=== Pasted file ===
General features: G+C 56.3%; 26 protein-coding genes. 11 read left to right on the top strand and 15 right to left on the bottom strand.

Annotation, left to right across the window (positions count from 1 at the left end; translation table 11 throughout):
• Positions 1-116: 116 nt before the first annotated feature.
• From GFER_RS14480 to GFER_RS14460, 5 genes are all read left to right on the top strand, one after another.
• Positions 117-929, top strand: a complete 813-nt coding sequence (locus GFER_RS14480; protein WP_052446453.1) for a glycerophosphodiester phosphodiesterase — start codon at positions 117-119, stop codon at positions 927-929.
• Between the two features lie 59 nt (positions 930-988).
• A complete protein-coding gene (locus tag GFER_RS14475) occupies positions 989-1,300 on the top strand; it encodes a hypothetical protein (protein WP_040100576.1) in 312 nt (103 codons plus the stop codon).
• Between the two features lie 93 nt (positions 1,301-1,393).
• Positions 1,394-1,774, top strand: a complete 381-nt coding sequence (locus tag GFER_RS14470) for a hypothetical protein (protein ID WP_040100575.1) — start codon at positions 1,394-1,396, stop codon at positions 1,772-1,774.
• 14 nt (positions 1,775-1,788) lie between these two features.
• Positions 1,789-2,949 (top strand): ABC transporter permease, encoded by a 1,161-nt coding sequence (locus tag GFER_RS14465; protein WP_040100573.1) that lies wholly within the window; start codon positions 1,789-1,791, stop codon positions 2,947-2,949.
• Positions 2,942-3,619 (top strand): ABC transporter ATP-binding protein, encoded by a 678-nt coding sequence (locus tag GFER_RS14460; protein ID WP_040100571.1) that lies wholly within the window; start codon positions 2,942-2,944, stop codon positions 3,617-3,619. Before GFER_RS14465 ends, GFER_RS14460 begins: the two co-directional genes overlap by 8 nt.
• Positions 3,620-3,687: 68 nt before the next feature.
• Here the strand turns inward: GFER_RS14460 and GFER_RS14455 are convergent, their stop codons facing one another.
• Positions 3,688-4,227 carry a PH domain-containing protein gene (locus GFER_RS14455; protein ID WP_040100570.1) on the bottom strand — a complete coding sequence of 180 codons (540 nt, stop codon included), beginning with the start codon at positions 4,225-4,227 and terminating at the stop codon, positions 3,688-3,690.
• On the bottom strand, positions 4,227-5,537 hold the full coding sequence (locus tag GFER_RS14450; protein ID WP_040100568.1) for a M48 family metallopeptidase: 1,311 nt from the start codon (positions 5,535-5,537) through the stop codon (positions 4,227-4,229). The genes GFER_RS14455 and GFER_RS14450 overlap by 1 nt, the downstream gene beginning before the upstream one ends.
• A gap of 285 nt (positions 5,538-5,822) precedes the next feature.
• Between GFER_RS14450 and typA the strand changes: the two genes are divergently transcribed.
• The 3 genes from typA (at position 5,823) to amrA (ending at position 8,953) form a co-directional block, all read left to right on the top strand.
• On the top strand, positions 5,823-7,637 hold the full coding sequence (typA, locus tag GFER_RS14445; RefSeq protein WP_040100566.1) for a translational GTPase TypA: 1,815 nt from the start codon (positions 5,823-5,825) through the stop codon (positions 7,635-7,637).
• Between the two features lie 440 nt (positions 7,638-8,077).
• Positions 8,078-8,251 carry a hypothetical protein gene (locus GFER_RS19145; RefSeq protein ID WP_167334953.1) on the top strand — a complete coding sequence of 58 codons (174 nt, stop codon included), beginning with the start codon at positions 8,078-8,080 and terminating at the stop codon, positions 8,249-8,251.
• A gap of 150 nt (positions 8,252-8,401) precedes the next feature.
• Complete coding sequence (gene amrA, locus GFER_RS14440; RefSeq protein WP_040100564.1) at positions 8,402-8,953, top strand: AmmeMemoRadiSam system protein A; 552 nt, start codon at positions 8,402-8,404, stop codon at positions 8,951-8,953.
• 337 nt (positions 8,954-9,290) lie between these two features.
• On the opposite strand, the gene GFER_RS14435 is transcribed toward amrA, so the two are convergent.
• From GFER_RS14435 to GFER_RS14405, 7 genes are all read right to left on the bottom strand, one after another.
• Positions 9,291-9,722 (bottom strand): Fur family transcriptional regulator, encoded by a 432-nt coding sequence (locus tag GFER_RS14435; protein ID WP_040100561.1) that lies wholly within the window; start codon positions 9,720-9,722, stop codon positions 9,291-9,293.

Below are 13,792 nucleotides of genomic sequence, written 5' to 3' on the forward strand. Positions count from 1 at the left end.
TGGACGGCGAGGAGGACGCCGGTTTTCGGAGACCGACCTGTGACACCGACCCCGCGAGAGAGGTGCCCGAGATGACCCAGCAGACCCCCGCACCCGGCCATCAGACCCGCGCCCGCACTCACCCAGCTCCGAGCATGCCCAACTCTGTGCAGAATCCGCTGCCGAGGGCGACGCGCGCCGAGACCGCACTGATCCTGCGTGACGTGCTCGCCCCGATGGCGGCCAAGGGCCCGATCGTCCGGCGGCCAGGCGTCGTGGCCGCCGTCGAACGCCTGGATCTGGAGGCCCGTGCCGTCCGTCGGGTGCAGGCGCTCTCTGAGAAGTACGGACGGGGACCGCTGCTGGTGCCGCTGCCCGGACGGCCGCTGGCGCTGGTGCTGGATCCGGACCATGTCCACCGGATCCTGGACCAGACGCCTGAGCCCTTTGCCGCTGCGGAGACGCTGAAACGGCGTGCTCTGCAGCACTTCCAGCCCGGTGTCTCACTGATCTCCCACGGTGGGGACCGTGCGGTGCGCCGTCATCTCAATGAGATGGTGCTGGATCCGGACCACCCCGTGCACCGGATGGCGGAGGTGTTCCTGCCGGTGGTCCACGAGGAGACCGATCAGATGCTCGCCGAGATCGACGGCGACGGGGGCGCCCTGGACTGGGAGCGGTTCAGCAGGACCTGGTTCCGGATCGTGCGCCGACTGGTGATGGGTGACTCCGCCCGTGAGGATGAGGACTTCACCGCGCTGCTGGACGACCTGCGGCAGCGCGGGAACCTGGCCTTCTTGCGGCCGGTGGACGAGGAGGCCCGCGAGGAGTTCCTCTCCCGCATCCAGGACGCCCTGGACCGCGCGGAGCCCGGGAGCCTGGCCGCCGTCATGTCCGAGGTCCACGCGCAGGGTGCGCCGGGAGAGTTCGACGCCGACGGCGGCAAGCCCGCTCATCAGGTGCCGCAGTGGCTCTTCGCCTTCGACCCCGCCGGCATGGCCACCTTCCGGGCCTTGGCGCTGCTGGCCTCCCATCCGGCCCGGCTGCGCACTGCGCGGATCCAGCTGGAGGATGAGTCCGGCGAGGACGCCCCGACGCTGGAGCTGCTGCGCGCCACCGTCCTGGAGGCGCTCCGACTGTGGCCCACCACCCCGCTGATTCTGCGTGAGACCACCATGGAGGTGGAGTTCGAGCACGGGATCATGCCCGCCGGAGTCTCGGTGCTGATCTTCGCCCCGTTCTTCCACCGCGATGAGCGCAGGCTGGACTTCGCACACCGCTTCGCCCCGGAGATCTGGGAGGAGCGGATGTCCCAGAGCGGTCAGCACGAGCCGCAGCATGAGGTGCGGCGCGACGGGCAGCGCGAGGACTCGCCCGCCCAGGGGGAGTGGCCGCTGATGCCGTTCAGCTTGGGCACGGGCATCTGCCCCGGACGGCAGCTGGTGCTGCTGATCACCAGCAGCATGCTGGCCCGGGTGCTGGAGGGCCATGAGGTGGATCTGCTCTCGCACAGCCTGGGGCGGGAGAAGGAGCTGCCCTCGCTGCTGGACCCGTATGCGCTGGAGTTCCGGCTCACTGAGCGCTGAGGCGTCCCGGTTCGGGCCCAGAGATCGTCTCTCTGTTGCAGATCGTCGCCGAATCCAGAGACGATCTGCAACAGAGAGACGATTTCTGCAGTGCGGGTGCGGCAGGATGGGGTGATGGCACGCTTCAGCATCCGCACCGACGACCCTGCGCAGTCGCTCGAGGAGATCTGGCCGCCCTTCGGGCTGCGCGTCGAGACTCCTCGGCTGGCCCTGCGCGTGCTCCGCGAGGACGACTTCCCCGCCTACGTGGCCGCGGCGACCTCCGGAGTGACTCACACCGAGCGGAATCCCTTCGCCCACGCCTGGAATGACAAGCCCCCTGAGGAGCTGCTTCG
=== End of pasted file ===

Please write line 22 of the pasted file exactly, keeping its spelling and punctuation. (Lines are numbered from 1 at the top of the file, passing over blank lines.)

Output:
• Positions 8,078-8,251 carry a hypothetical protein gene (locus GFER_RS19145; RefSeq protein ID WP_167334953.1) on the top strand — a complete coding sequence of 58 codons (174 nt, stop codon included), beginning with the start codon at positions 8,078-8,080 and terminating at the stop codon, positions 8,249-8,251.